5 reasons the sun is good for you
17th April 2018
We're heading for a heatwave, so get outside and start embracing that sun
1. It can help to lower blood pressure
A study, conducted by Edinburgh University discovered that when our skin is exposed to the sun's rays, a compound is released in our blood vessels that helps lower blood pressure. The findings suggest that exposure to sunlight improves health overall, because the benefits of reducing blood pressure far outweigh the risk of developing skin cancer.
2. It can improve bone strength
Vitamin D is a vital nutrient, helping the gut to absorb calcium. It isn't present in many foods, so to boost Vitamin D levels, UV exposure to the sun is needed. A recent study found that people who take more holidays in the sun reap the benefits and have higher levels of Vitamin D, which reduced the risk of them developing conditions like multiple sclerosis. ��
3. It makes you happier
Exposure to sunlight increases the brain's release of a hormone called serotonin, which is a natural mood stabiliser, and research has shown that it plays an important role in regulating mood, appetite, sleep, and dreaming. Nearly every one of the 40 million brain cells we have, are influenced either directly or indirectly by serotonin, so if there was ever an excuse to book a summer holiday, this is it!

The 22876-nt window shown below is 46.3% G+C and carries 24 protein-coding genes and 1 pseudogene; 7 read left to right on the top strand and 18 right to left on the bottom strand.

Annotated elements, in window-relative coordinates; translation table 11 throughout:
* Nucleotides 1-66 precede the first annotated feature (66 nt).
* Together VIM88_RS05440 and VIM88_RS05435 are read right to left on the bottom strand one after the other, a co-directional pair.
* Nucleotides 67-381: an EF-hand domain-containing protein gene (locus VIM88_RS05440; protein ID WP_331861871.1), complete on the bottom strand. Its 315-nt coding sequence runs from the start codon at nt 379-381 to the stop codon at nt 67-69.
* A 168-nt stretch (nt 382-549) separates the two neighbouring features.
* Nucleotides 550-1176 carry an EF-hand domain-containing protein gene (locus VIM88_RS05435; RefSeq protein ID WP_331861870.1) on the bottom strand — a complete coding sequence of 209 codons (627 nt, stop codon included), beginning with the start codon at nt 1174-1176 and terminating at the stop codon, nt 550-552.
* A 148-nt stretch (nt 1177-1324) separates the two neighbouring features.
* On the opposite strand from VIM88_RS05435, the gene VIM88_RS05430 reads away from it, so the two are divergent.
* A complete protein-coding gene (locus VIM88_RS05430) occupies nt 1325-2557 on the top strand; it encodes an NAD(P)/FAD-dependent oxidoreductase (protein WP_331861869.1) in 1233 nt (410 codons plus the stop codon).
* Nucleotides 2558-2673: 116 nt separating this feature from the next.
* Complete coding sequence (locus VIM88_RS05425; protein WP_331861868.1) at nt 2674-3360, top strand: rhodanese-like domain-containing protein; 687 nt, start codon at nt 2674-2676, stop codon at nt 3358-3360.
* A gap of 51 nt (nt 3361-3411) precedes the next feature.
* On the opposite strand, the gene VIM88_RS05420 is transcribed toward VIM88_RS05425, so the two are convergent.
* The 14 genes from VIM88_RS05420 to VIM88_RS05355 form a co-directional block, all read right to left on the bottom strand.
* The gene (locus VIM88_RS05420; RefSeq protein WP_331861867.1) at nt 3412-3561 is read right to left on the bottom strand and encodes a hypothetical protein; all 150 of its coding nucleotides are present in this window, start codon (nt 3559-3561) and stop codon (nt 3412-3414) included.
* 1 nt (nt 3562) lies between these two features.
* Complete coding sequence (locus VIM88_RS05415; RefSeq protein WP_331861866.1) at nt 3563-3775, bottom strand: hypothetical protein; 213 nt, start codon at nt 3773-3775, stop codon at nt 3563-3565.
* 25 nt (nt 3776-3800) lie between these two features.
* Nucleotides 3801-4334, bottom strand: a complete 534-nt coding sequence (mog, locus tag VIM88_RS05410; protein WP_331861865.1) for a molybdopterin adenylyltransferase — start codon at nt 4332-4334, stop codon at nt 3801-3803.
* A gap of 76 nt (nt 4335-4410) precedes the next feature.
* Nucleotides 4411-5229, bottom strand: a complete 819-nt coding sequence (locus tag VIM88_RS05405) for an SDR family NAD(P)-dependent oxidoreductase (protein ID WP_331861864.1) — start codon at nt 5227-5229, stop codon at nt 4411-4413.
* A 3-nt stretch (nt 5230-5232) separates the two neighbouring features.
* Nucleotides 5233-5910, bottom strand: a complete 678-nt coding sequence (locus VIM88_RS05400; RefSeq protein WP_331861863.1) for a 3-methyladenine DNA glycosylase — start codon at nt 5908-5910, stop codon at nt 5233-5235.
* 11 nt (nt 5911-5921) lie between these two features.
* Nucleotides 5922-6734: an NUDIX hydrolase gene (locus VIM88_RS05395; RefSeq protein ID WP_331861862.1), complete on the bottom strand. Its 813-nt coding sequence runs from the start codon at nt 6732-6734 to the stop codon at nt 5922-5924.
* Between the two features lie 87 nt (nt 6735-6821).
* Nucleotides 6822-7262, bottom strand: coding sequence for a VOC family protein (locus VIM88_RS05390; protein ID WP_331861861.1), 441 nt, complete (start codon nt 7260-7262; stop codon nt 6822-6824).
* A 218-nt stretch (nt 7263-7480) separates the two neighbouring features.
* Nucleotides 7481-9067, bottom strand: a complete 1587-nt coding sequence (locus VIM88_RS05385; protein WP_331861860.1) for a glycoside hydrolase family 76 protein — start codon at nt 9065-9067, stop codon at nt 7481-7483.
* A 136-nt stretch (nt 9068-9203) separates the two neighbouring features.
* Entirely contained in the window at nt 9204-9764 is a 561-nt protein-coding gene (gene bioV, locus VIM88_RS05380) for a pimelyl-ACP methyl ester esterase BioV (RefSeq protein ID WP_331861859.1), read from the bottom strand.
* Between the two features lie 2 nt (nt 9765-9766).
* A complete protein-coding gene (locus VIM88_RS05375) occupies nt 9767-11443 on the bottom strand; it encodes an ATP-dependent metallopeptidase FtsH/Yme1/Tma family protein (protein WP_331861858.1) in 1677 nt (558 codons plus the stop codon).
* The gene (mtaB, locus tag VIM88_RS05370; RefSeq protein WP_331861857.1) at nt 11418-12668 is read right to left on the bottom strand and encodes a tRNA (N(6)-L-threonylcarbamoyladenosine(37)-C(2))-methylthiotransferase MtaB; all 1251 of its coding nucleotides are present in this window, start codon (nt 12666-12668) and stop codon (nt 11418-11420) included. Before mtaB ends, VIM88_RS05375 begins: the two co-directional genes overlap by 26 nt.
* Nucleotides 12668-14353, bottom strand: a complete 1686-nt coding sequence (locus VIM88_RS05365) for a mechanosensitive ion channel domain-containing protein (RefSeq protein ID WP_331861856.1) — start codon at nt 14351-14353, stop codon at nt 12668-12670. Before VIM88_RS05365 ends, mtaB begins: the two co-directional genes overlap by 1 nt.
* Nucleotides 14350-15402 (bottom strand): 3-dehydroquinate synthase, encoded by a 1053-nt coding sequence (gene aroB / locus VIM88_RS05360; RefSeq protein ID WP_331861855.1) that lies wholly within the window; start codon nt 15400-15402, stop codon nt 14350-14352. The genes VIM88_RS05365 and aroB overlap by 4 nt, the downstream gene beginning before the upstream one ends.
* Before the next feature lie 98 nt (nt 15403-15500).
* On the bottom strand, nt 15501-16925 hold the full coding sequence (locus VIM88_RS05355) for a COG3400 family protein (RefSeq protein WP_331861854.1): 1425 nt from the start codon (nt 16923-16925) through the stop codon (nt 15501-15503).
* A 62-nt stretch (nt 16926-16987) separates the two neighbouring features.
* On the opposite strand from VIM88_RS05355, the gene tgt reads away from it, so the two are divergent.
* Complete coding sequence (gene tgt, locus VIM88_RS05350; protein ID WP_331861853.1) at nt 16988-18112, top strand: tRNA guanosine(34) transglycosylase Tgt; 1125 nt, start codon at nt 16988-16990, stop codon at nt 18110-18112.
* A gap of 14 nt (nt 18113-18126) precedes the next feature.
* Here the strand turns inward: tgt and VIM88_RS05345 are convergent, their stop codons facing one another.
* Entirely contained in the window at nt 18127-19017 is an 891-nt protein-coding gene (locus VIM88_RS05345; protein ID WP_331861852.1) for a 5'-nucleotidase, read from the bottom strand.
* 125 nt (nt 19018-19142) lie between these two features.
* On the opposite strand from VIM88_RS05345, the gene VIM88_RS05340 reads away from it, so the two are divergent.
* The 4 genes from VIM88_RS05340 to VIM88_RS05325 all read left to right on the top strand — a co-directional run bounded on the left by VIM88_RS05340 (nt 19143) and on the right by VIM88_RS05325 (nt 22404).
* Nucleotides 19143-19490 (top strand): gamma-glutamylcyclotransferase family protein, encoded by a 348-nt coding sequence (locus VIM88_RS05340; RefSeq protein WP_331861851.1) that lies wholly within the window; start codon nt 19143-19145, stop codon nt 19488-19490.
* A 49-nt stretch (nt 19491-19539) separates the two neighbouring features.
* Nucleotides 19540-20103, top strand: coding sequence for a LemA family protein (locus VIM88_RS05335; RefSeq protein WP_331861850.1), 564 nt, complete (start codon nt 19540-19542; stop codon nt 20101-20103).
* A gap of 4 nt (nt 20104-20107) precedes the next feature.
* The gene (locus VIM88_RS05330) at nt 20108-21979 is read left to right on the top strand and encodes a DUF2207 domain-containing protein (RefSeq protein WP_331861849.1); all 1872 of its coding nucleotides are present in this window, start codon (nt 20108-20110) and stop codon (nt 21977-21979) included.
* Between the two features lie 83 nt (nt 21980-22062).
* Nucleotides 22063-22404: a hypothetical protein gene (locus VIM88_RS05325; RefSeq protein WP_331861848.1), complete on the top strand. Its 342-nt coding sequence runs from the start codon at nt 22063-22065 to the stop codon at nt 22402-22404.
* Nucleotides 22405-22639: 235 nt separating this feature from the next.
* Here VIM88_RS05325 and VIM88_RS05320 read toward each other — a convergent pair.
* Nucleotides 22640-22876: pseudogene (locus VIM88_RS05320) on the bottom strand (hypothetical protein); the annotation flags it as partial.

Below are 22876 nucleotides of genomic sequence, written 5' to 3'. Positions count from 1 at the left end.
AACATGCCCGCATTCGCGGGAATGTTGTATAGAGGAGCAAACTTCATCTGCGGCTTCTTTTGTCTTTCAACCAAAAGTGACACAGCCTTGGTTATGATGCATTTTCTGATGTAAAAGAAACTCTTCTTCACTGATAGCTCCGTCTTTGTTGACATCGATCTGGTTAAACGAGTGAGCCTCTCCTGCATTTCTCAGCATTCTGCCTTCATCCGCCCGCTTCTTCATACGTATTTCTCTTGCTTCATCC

4. It can aid weight loss
In 2014, American scientists discovered that adults who get sunlight early in the day are likely to have a lower body mass index than those who don't. And this year another study found that sunlight can actually help to shrink fat cells and increase weight loss. Goodbye gym membership, hello sunshine!
5. It helps you to sleep better
If getting to sleep at night is a struggle, then perhaps you're not getting enough morning light. Studies have found that those who are exposed to sunlight within an hour of waking up can change their natural body clocks to help them fall asleep better at night. Researchers found that people who were exposed to greater amounts of light during the morning hours, between 8 a.m. and midday fell asleep more quickly at night and had fewer sleep disturbances during the night compared to those exposed to low light in the morning.